According to Dr. Dickson Despommier, who is considered one of the world’s foremost experts on vertical farms, our children and grandchildrens’ generations could be soon facing a worldwide food crisis if changes are not made to the current manner in which we farm and grow our food. By 2060 he says that 3 billion people could be facing starvation due to the declining global food supply. In his book, The Vertical Farm, Despommier, rallies the cause for the use of vertical farms, which could enable every country in the world, regardless of climate or agricultural land, to be able to grow food in an efficient and sustainable manner. Imagine towering skycrapers, designed and built solely for the production of food crops. Glass pyramids and towers that allow as much sunlight in as possible are then intended as complete ecosystems, capable of producing even fish and poultry while reusing internal waste, these amazing structures could be built in every large town or city, providing all the fresh food their inhabitants need, cutting out the import and export of foodstuffs across the globe, dramatically making food a more sustainable enterprise.

“Beyond creating a sustainable and local source for food, Despommier envisions a healing process for today’s horizontal farms. Native plant life will be replaced and allowed to grow wild and replenish the depleted soil for future generations.”

Despommier believes that current technology and the relatively new methods of greenhouse food production as well as vertical gardening, made famous by the green wall pioneer, Patrick Blanc, could and should be fused in an up-scaled design, where food can be grown year-round, despite the season, in an ecologically sound manner, where organic principles are applied together with cutting edge technology that will deliver food in a cheaper and more sustainable manner.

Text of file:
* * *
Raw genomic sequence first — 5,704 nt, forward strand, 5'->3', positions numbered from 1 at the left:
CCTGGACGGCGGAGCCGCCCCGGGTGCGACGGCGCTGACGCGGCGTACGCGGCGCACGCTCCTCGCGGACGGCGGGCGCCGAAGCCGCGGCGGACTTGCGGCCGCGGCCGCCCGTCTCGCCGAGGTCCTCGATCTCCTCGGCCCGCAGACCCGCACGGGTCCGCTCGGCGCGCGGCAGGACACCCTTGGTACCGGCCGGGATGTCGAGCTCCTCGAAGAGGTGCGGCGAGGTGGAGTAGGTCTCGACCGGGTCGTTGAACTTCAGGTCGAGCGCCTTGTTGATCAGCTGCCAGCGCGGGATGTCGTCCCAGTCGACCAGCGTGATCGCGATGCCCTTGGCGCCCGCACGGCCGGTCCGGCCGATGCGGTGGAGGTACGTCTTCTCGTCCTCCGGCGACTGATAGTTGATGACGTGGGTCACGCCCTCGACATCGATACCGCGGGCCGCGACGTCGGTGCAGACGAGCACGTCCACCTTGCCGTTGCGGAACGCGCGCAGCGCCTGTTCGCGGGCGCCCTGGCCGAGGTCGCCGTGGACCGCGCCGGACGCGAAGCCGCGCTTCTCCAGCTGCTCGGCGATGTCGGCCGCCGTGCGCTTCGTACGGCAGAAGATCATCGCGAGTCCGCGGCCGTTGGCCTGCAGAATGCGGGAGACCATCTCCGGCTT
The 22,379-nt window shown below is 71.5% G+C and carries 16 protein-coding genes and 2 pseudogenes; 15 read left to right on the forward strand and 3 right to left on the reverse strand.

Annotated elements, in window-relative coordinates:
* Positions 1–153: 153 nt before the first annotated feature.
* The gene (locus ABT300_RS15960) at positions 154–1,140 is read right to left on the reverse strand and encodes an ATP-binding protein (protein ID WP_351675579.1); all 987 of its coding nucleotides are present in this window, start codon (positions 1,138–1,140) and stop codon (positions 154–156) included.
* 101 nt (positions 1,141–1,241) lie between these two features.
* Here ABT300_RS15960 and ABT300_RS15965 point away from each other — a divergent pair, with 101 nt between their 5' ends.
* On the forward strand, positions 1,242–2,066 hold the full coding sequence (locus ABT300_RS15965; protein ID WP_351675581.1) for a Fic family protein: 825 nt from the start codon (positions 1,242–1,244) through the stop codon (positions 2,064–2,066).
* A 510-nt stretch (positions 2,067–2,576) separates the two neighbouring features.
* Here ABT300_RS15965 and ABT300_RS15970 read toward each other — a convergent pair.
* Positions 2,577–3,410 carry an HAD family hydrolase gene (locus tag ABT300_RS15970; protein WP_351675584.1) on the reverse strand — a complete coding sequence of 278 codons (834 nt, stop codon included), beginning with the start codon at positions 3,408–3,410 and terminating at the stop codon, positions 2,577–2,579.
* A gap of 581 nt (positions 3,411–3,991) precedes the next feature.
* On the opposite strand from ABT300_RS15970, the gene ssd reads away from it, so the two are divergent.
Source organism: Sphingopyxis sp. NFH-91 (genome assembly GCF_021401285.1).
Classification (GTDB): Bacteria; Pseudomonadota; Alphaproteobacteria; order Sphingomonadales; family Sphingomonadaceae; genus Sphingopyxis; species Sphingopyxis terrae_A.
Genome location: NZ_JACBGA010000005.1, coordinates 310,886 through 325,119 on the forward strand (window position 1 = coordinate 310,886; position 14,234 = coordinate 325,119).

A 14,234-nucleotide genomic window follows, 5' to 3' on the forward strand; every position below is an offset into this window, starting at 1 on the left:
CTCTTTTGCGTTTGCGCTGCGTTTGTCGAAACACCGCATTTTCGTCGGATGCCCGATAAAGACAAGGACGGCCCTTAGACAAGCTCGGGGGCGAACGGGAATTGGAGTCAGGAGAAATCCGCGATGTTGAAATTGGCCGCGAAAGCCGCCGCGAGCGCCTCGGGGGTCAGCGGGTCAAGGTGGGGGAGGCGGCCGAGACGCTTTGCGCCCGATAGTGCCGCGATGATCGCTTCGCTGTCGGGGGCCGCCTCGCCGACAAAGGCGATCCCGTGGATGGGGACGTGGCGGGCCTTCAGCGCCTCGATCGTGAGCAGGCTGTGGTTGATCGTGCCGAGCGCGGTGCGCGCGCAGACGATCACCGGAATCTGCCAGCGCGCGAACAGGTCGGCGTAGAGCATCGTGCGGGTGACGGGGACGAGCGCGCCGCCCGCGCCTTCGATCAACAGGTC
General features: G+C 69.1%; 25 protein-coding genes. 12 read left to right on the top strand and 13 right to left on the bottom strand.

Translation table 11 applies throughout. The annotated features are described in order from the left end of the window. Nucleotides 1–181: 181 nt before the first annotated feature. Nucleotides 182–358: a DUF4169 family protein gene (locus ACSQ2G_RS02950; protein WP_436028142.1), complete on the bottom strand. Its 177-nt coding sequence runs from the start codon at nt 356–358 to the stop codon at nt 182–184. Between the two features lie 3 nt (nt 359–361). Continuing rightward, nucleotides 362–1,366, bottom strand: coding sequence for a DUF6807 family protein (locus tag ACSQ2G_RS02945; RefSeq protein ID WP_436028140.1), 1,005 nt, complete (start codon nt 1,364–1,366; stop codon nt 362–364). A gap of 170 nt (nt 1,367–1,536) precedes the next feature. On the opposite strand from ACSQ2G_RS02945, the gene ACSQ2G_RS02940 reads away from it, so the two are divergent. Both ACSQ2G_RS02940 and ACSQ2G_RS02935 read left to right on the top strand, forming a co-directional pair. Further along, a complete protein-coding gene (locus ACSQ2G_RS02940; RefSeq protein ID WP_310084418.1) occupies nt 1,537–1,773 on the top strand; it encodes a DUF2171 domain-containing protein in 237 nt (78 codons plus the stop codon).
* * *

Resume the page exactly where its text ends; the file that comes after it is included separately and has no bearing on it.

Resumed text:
Vertical farming (VF) benefits:
  • Year-round crop production; 1 indoor acre is equivalent to 4-6 outdoor acres or more, depending upon the crop (e.g., strawberries: 1 indoor acre = 30 outdoor acres)
  • No weather-related crop failures due to droughts, floods, pests
  • All VF food is grown organically: no herbicides, pesticides, or fertilizers
  • VF virtually eliminates agricultural runoff by recycling black water
  • VF returns farmland to nature, restoring ecosystem functions and services
  • VF greatly reduces the incidence of many infectious diseases that are acquired at the agricultural interface
  • VF converts black and grey water into potable water by collecting the water of evapotranspiration
  • VF adds energy back to the grid via methane generation from composting non-edible parts of plants and animals